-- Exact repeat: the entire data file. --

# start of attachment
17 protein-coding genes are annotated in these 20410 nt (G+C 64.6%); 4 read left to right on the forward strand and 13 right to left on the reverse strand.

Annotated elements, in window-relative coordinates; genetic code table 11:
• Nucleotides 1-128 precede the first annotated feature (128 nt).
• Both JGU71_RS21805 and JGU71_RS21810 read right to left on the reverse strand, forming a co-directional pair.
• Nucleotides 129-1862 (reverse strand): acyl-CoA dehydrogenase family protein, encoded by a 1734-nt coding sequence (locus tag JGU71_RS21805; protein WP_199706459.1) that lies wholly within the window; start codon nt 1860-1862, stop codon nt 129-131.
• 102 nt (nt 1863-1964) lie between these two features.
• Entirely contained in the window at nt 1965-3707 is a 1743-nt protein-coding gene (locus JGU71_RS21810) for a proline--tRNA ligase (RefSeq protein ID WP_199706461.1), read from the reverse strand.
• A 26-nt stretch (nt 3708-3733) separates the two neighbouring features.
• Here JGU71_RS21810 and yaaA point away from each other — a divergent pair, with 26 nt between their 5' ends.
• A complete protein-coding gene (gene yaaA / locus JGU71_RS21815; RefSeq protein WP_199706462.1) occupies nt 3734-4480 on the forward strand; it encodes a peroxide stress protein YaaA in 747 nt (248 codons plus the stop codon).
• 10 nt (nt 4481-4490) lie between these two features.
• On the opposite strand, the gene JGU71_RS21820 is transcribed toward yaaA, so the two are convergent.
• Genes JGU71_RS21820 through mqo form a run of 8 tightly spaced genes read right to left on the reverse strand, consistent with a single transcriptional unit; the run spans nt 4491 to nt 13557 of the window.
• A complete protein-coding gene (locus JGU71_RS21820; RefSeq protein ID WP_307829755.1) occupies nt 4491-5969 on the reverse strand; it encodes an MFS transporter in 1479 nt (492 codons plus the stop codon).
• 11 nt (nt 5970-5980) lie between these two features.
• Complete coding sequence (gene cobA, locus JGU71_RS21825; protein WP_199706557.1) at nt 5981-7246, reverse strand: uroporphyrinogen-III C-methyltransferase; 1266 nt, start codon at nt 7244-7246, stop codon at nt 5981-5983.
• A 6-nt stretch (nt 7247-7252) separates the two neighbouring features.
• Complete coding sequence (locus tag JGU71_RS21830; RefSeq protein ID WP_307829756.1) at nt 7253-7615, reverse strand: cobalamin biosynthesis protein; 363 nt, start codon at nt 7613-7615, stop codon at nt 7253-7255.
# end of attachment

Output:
17 protein-coding genes are annotated in these 20410 nt (G+C 64.6%); 4 read left to right on the forward strand and 13 right to left on the reverse strand.

Annotated elements, in window-relative coordinates; genetic code table 11:
• Nucleotides 1-128 precede the first annotated feature (128 nt).
• Both JGU71_RS21805 and JGU71_RS21810 read right to left on the reverse strand, forming a co-directional pair.
• Nucleotides 129-1862 (reverse strand): acyl-CoA dehydrogenase family protein, encoded by a 1734-nt coding sequence (locus tag JGU71_RS21805; protein WP_199706459.1) that lies wholly within the window; start codon nt 1860-1862, stop codon nt 129-131.
• 102 nt (nt 1863-1964) lie between these two features.
• Entirely contained in the window at nt 1965-3707 is a 1743-nt protein-coding gene (locus JGU71_RS21810) for a proline--tRNA ligase (RefSeq protein ID WP_199706461.1), read from the reverse strand.
• A 26-nt stretch (nt 3708-3733) separates the two neighbouring features.
• Here JGU71_RS21810 and yaaA point away from each other — a divergent pair, with 26 nt between their 5' ends.
• A complete protein-coding gene (gene yaaA / locus JGU71_RS21815; RefSeq protein WP_199706462.1) occupies nt 3734-4480 on the forward strand; it encodes a peroxide stress protein YaaA in 747 nt (248 codons plus the stop codon).
• 10 nt (nt 4481-4490) lie between these two features.
• On the opposite strand, the gene JGU71_RS21820 is transcribed toward yaaA, so the two are convergent.
• Genes JGU71_RS21820 through mqo form a run of 8 tightly spaced genes read right to left on the reverse strand, consistent with a single transcriptional unit; the run spans nt 4491 to nt 13557 of the window.
• A complete protein-coding gene (locus JGU71_RS21820; RefSeq protein ID WP_307829755.1) occupies nt 4491-5969 on the reverse strand; it encodes an MFS transporter in 1479 nt (492 codons plus the stop codon).
• 11 nt (nt 5970-5980) lie between these two features.
• Complete coding sequence (gene cobA, locus JGU71_RS21825; protein WP_199706557.1) at nt 5981-7246, reverse strand: uroporphyrinogen-III C-methyltransferase; 1266 nt, start codon at nt 7244-7246, stop codon at nt 5981-5983.
• A 6-nt stretch (nt 7247-7252) separates the two neighbouring features.
• Complete coding sequence (locus tag JGU71_RS21830; RefSeq protein ID WP_307829756.1) at nt 7253-7615, reverse strand: cobalamin biosynthesis protein; 363 nt, start codon at nt 7613-7615, stop codon at nt 7253-7255.